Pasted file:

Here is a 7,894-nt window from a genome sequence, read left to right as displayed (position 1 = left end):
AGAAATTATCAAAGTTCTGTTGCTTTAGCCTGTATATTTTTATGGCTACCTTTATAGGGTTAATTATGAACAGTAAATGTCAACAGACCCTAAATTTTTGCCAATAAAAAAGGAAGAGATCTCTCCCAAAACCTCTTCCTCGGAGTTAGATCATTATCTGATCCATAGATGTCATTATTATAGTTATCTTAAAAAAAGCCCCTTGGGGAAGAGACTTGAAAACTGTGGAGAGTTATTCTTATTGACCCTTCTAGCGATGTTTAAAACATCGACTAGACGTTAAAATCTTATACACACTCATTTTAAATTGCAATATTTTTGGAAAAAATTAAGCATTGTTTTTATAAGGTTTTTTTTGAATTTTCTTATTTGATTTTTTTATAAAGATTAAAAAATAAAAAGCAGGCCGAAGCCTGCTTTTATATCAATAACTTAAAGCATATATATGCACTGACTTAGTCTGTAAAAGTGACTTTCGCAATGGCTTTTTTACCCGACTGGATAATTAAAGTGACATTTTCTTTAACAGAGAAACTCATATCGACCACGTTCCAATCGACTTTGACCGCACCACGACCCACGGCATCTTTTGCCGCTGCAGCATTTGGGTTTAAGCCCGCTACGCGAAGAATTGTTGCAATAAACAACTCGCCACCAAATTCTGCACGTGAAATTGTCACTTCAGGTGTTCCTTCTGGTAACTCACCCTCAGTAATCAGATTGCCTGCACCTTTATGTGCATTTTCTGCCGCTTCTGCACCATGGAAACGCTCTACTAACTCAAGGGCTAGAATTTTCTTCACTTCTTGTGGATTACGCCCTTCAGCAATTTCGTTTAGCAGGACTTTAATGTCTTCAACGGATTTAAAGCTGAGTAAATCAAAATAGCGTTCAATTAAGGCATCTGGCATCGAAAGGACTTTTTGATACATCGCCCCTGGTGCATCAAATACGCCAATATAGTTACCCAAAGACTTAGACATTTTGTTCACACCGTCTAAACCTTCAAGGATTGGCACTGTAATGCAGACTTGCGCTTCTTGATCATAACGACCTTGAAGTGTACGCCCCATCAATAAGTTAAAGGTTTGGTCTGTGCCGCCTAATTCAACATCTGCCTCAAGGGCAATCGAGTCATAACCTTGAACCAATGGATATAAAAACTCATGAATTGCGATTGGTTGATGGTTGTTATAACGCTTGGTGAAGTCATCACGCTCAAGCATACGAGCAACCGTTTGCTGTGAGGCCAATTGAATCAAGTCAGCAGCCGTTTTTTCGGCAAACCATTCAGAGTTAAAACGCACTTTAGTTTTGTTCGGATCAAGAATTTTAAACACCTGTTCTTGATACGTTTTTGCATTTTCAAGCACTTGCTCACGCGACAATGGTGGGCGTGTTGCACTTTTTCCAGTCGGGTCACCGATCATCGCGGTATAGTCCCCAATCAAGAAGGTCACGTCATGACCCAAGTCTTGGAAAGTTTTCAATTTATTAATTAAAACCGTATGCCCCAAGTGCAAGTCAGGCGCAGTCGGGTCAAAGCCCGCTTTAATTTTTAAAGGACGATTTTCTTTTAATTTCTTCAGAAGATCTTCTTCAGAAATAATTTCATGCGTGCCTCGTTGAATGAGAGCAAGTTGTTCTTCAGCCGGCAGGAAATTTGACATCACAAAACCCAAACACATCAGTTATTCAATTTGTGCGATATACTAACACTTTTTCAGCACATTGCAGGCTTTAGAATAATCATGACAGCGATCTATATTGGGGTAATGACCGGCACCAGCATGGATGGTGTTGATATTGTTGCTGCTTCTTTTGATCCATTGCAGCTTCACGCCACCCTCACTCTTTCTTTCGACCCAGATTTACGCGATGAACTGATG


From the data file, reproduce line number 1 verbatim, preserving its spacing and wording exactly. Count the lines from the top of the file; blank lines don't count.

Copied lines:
Here is a 7,894-nt window from a genome sequence, read left to right as displayed (position 1 = left end):